The Narnia stories are books for children that brought in elements of Christian allegory with other more ancient views of supernatural powers of good and evil as well as the nature-gods of various pagan religions of the past. A good friend of Professor Lewis for much of his life was J. R.R. Tolkein, creator of the Middle Earth novels of which "The Lord of the Rings" trilogy is most famous. Tolkein, a strict Catholic, didn't like the way Lewis mixed all types of pagan and popular imagery together in these stories, but for Lewis I suspect it was all to the good to bring as much of his fertile imagination and love of fantasy together to create a world that held all enduring myths in some mode of sacred power.
C. S. Lewis
Both these men met at Oxford University in the 1920's with Lewis as a tutor of Medieval and Renaissance Literature and Tolkein as a young professor of Old English. Both men had served on the Western Front during what was then called the Great War and seen many of their friends lost in its terrible wake of blood, explosions, muddy trenches and flying steel. These meetings with one another grew as friends and fellow writers gathered to hear first drafts of their works in a group that came to be called "The Inklings" in the 1930's. It was on these Thursday evenings and in other gatherings at the "Eagle and Child" pub in Oxford that Lewis felt most at home, sitting with other writers and keen thinkers discussing a myriad of topics around a fire, relaxed and in good company. Little wonder that he once described to his American publisher that "he was most happy hearing the could of male laughter".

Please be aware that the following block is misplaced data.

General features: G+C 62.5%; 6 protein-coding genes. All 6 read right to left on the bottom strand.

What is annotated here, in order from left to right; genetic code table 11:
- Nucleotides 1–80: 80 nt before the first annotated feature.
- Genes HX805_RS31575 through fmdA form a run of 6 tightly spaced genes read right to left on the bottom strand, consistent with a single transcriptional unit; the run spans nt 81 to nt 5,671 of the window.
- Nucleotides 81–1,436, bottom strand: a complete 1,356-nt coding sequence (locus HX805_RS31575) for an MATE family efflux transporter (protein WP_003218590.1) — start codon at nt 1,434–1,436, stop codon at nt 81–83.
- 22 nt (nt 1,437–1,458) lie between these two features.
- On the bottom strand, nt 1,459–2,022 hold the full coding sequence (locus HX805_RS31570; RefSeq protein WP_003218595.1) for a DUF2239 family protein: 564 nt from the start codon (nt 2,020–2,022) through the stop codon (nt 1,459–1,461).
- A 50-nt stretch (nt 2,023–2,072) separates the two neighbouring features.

Friendship is unnecessary, like philosophy, like art... It has no survival value; rather it is one of those things that give value to survival.
C. S. Lewis
Another irony of Lewis life was that he was a long-time bachelor, living with his older brother Warren "Warnie" Lewis, a retired army officer and an older woman named Mrs. Moore, the mother of a close friend who he had pledged to look after to a friend who did not return from the trenches of 1918. After Mrs. Moore died, he came to marry an American woman named Joy Davidman who had come to England in part to meet him. She too was a former atheist and writer. When she came down with cancer in the mid-fifties Lewis married her so she would not have to worry about overstaying her visa. After a seeming miracle recovery from the cancer, Lewis and Davidman and her two male children moved in together at "The Kilns", the small house he and his brother shared on a few acres near Oxford. (By this time Lewis was spending his weekdays at Cambridge, where he had been granted a full professorship.)
After just a few years together the cancer returned in 1960, and Joy soon died. The blow from this loss hit Lewis like a thunderbolt. Amazingly, and in the true fashion of a writer, he recorded his mental torments and anger with God in perhaps his most harrowing book, "A Grief Observed".
Lewis faith in God was shaken but recovered in his later works and he continued to write more essays and letters in his brief retirement right up to the last few days of his life. He died on November 22, 1963, the same day as the death of Aldous Huxley and the assassination of John F. Kennedy.
Here is a clip from "The Question of God: Sigmund Freud and CS Lewis" a PBS documentary. Much of Lewis' words in this documentary are taken from the spiritual memoir of his early life, "Surprised By Joy".